Longform

Joe Parham Stands Up

Page 3 of 7

Beneath Parham's grinning senior picture in the 1962 Muskegon Heights High School Yearbook are these words: "Little Joe . . . likes girls and sports . . . dislikes homework and sophisticated females . . . well liked by all . . . football for three years . . . Senior Co-Captain . . . the Track Man . . . Champion of Champions."

It's hard to link the grinning face on the yearbook page with the circumstances of Joe Parham's life. He was a father in high school and worked from the age of 8 to buy school clothes. His father, employed at a piston-ring factory, could not afford to clothe his six children.

When a recruiter from Arizona State University asked Parham to attend college on a football scholarship, he was stunned. He hadn't considered college possible, given his other responsibilities. And because he was black, he hadn't been allowed to take college preparatory courses. Back then, at least in Muskegon, Michigan, African-American kids were steered to the "general education" track, meant to prepare them for blue-collar jobs.

But Parham did not want a blue-collar job, and if Frank Kush wanted him to play at ASU, it was a ticket out.

His experiences on ASU's football team were fodder for the doctoral dissertation he would write several years later. The well-researched thesis examined reasons most black athletes failed to graduate from the university. Parham concluded the school regularly recruited undereducated blacks, encouraged them to take easy courses so they could maintain grade point averages necessary to qualify them for athletic scholarships and then four years later, when the scholarships expired, dumped the athletes back on the streets, without professional football contracts or diplomas. Parham offered a number of solutions, including remedial classes for black athletes.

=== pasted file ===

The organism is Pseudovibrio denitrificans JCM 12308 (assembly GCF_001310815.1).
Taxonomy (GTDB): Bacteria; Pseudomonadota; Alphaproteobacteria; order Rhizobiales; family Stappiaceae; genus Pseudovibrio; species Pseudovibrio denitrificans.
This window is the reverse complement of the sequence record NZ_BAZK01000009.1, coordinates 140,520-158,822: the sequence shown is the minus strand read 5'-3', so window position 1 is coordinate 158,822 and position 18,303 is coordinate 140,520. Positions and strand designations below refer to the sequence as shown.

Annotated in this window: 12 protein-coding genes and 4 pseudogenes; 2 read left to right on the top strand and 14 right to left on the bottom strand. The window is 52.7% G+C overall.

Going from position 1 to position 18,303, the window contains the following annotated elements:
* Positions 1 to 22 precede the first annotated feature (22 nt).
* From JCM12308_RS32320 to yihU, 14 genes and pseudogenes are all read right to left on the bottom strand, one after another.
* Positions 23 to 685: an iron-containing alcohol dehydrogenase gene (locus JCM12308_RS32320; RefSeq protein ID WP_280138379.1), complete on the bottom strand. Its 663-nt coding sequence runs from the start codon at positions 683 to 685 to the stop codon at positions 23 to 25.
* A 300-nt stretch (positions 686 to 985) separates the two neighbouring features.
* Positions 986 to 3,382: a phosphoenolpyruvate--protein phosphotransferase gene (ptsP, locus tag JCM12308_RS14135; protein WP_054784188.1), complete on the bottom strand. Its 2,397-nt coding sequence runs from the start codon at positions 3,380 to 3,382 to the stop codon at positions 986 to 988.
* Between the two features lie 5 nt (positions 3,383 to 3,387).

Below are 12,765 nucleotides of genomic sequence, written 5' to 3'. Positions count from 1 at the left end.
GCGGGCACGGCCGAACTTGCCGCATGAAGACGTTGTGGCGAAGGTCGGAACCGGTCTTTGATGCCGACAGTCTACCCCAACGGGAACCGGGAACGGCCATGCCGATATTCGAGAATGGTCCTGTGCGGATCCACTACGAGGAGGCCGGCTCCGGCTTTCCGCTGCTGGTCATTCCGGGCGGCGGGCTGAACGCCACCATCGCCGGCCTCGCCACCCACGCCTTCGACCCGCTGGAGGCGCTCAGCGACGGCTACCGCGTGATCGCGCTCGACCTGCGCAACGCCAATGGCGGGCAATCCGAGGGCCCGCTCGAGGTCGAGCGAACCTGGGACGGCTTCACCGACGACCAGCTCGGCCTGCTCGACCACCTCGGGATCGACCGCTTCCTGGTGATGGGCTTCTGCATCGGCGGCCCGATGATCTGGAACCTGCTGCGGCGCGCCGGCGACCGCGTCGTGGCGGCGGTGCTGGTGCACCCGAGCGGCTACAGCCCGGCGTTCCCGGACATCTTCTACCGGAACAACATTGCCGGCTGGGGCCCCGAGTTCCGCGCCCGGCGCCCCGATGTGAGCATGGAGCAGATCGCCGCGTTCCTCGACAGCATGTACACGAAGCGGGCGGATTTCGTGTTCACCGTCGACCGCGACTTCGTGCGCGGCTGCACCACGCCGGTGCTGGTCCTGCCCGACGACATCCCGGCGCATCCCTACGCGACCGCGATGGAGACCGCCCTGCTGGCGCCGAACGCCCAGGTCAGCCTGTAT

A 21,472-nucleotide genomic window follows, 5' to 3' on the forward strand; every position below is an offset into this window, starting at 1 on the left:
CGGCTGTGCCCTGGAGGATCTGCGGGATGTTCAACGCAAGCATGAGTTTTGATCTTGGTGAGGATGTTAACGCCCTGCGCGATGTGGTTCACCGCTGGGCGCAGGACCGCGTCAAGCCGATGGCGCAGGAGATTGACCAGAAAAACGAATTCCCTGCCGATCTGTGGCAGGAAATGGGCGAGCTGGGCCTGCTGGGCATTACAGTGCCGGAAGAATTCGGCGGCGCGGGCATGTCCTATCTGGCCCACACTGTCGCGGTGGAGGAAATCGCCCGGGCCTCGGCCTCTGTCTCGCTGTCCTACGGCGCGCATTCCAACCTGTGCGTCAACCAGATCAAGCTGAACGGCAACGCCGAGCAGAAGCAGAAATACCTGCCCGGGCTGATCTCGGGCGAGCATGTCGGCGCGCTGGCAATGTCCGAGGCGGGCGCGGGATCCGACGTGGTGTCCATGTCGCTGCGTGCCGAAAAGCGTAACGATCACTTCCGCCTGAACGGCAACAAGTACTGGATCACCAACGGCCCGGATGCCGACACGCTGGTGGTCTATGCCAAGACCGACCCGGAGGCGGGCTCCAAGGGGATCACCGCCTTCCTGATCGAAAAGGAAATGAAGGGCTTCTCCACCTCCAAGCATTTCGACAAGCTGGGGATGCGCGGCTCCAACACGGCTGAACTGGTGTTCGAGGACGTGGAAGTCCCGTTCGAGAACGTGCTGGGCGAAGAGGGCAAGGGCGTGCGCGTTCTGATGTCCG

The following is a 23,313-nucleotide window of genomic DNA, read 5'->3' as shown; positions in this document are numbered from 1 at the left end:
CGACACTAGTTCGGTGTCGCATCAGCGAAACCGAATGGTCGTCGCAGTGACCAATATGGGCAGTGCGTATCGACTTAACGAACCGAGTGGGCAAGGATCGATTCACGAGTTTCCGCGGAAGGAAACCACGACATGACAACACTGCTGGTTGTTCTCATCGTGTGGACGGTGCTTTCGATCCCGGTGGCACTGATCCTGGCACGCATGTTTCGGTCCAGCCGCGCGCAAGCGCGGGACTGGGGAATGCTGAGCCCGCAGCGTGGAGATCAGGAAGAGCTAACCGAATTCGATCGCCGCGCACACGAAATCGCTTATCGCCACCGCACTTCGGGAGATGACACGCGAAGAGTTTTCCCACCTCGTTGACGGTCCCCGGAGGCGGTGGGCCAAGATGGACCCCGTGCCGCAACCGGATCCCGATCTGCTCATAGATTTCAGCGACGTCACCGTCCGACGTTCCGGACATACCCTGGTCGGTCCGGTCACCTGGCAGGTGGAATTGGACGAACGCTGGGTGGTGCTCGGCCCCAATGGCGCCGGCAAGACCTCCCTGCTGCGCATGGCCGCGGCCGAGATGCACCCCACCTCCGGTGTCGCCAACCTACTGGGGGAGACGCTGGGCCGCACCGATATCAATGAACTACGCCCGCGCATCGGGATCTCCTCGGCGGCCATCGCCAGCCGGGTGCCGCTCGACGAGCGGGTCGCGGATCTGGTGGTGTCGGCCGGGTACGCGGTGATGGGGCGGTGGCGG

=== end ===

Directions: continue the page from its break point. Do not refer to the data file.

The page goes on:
"If the University is going to continually recruit deprived blacks, it must also provide the athletes with the special educational treatment they require," he wrote in his dissertation, which caught the attention of Phoenix newspapers and infuriated ASU athletic officials.

Parham had no remedial classes. He remembers staying up night after night, trying to master reading and spelling and math that had not been drummed into the heads of the future factory workers at Muskegon Heights High.

There were other struggles, of course. He almost left school for good after a dorm official accused him of stealing sandwiches. He occasionally had to return to Michigan to work in factories to help support his child. And during these visits, he sired other children.

"Every time I went home," he says, "somebody got pregnant."
During one visit to Michigan, Parham and his girlfriend got in a fight, and he brought his son to live--illicitly--in the dorm with him. His friends baby-sat when he went to class.

In all, Parham has seven children from four different women. He only married two of these women--briefly. The others, he says, wanted to marry him, but he was wary of marriage. He says the women may have become pregnant in order to coax him into marriage. He modeled his relationships with the opposite sex on the behavior of his dad, who had children by different women.

In Parham's streetwise world view, there is nothing morally wrong with his having had a bunch of kids with a bunch of women, because, he claims, he financially supported all his children.

Despite the obstacles, Parham was the only African-American member of his football team to graduate from ASU in 1967. A year later, he entered graduate school on a scholarship, working on the side as a counselor for ASU, the City of Phoenix and Maricopa County.

When he received his doctorate and returned to Michigan, a few of his old friends didn't believe he'd actually earned the degree. Many thought he'd been in prison or in Vietnam.

He began to see he was different. He saw himself as a role model for his race, and he began to feel isolated--even from the women with whom he was in love.

Those relationships never lasted because he hid his failures and weaknesses, he now says.

After a while, he gave up on the thought of being happily married.
In Arizona he always seemed to be working several jobs at once. He spent so much time with street kids and gang members that he had little time for his own children. His adult daughter Renae says she felt her dad was unavailable, distant, sometimes inflexible.

"He feels we have to go through the same struggle he did," she says, adding that she learned of her father's battles with the psychology board from a newspaper article. He could not bring himself to discuss the embarrassing event with Renae.

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Terry Greene Sterling